Andrew and Erin Sunter and their children Aidan and Parker travelled from Toronto, Canada through the northern United States, before heading up to Canmore, Alberta. The first couple of days were mostly spent driving, with stops at playgrounds that they found along the route. Parker had a meltdown and Aidan got carsick but the kids actually travelled very well. Finally they took a long break in the magnificent Black Hills of South Dakota. Highlights are Badlands National Park, Mount Rushmore, Needles Highway, Custer State National Park, Wind Cave National Park, and Black Hills National Forest. Mighty impressive!
Badlands National Park
Badlands National Park in South Dakota is the beginning of the ‘wild west’. At first it’s a big open expanse of grassland that seems to go on forever. It’s home to the bison—the American buffalo.
It’s also home to rattlesnakes!
The grasslands change to jagged, rocky hills and deep canyons and their colours seem almost layered. It’s very rugged and a little inhospitable.
Dirt roads run throughout the park and you can drive along them and take in the landscape. It was called ‘bad land’ because of its appearance and because the rugged terrain was difficult for early settlers to travel over.
Mount Rushmore National Memorial, South Dakota
Mt. Rushmore is famous for the 60-foot faces of four American presidents that have been carved into the rocks: George Washington, Thomas Jefferson, Theodore Roosevelt, and Abraham Lincoln. It took the sculptor 14 years to do it. The backdrop is the Black Hills. It is quite an amazing accomplishment and worth a visit.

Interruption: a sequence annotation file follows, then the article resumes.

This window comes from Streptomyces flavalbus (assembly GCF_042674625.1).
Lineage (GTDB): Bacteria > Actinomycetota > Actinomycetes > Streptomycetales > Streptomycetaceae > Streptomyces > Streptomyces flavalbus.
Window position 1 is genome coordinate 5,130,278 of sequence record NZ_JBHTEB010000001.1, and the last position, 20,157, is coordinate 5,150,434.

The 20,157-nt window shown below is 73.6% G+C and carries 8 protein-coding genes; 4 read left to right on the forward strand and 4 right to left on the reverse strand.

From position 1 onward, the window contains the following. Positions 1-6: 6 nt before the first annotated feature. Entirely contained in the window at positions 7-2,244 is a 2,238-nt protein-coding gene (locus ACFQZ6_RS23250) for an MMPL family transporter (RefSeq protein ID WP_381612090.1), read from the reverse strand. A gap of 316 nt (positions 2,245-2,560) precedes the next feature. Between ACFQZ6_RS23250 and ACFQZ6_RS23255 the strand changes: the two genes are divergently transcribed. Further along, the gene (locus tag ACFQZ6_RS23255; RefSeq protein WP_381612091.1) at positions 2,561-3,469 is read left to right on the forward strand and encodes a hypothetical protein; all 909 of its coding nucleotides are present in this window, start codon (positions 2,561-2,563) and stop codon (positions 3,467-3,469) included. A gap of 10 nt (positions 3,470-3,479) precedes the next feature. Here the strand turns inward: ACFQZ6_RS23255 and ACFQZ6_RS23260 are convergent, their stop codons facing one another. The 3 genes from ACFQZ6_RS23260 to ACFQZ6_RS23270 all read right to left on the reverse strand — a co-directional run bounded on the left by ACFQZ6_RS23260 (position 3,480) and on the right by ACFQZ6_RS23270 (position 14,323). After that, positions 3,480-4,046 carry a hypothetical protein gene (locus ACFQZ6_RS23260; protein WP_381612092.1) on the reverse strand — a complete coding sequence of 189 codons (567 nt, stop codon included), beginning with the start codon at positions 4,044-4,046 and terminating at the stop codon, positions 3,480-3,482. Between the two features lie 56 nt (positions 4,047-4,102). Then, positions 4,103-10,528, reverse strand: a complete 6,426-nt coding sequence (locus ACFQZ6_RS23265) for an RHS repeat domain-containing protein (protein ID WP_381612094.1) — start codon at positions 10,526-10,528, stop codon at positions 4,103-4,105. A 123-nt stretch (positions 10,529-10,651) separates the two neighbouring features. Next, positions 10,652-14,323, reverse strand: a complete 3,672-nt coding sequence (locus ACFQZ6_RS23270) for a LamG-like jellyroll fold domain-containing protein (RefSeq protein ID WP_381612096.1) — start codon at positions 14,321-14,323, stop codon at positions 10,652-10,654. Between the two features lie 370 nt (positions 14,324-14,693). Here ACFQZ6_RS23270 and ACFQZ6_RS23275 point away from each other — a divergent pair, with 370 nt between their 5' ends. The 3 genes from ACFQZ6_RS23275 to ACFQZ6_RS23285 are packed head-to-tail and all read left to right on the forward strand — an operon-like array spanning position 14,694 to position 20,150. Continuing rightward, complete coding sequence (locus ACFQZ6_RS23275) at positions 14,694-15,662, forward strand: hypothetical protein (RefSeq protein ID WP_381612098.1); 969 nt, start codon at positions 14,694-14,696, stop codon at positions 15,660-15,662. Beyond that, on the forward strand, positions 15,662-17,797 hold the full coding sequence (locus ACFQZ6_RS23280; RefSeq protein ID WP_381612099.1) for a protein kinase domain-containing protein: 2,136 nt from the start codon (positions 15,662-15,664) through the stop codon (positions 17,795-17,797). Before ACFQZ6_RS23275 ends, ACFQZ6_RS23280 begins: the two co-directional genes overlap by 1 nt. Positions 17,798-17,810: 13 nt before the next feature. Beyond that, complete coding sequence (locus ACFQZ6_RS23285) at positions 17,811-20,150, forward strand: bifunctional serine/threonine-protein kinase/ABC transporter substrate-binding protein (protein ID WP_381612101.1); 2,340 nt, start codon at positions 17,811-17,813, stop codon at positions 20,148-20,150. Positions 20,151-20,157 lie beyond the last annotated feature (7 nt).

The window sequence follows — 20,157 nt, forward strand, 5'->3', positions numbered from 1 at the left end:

This spectacular drive is only 22 km (14 miles) long with needle-like granite formations on either side.
Custer State National Park, South Dakota
It was September and way too cold to camp. We almost froze!
So we stayed in a cabin at Sylvan Lake. There were lots of trails for walking and rocks for climbing and that was just adventuresome enough for Aidan. It’s only 8 km (5 miles) from Mount Rushmore.
Wind Cave National Park, South Dakota
Wind Cave is 16km (10 miles) north of Hot Springs in western South Dakota. This is one of the world’s longest caves, 220km (137 miles) in length, and the first to be designated as a national park. It was named Wind Cave because of the whistling noise the air makes rushing in and out of the cave’s mouth.
The cave is known for its rare mineral formations, especially one called boxwork that looks like honeycomb.
We took a guided tour through the cave. You walk down and take the elevator back up. Aidan didn’t like it. If you are claustrophobic you should probably skip it.
Above the cave the landscape is prairie and a national game preserve for bison was established here. The bison roam freely and you probably won’t miss seeing them!
Black Hills National Forest
This area was named Black Hills by the Lakota Sioux first nations because the thick forest that covers the hills make them appear black from a distance. It’s one of the oldest parks in the US and a great place to hike, bike, fish, and watch wildlife.
This interview has been condensed and edited.
Photo credits Andrew and Erin Sunter
© Riding the buses 2013